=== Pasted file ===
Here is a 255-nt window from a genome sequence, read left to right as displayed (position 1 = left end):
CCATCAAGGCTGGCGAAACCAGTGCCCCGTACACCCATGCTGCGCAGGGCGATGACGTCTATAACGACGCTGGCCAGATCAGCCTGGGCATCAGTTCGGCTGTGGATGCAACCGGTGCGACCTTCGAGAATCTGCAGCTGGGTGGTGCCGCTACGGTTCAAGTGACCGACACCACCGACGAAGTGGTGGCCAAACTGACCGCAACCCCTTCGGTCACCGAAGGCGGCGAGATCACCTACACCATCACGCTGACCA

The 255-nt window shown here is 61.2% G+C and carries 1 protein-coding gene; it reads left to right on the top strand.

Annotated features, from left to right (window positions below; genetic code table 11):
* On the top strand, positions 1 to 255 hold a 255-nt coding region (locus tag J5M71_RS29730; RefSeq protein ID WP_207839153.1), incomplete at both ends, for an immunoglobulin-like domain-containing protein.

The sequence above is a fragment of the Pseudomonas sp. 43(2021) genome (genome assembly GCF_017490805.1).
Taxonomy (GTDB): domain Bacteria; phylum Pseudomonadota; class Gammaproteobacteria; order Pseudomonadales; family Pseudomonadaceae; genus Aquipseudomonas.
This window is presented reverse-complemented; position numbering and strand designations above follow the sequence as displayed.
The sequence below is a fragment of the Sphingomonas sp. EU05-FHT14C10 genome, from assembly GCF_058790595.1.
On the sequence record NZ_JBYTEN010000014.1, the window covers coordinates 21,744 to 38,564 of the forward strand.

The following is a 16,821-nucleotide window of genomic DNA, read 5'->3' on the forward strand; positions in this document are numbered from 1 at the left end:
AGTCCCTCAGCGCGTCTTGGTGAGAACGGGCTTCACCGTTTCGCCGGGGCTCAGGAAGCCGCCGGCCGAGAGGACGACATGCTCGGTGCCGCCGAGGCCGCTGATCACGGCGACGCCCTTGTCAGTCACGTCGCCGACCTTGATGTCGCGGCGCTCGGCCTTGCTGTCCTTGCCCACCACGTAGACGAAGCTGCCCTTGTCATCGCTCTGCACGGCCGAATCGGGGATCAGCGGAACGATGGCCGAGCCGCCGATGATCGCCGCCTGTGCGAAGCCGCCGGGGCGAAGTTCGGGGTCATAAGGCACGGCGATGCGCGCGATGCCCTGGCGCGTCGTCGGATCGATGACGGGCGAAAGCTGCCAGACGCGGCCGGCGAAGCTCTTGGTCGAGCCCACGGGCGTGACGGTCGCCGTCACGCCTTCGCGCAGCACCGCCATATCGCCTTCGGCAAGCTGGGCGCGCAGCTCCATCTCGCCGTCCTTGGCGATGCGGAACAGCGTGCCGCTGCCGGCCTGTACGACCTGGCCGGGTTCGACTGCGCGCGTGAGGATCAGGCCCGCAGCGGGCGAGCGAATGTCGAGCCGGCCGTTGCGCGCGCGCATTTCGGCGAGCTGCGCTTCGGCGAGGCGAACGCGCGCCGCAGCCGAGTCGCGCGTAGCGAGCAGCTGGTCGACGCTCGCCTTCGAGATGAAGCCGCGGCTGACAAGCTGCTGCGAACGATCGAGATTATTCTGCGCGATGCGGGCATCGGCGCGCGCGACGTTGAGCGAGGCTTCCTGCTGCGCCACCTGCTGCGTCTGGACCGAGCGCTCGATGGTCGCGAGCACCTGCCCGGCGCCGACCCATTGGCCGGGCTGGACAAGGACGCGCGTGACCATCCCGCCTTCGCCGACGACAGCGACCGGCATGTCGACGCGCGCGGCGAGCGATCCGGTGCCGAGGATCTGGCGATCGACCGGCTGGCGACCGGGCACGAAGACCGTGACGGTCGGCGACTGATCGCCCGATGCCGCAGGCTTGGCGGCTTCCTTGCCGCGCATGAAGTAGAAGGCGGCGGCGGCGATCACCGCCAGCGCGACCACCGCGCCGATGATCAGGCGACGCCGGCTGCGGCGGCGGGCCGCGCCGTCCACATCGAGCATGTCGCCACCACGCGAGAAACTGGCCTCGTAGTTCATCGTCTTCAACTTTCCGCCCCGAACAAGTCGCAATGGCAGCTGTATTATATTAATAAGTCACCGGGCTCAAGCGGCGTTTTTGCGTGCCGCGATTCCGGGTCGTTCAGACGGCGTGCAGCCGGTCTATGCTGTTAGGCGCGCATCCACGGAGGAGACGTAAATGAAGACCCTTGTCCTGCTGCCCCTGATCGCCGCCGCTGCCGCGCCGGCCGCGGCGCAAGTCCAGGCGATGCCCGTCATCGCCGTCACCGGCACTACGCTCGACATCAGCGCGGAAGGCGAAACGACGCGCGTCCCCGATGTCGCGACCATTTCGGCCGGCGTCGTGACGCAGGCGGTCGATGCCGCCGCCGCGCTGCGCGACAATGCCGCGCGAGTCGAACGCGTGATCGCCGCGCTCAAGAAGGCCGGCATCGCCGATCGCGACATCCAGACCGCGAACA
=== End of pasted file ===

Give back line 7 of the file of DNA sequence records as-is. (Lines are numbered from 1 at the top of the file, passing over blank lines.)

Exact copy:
Taxonomy (GTDB): domain Bacteria; phylum Pseudomonadota; class Gammaproteobacteria; order Pseudomonadales; family Pseudomonadaceae; genus Aquipseudomonas.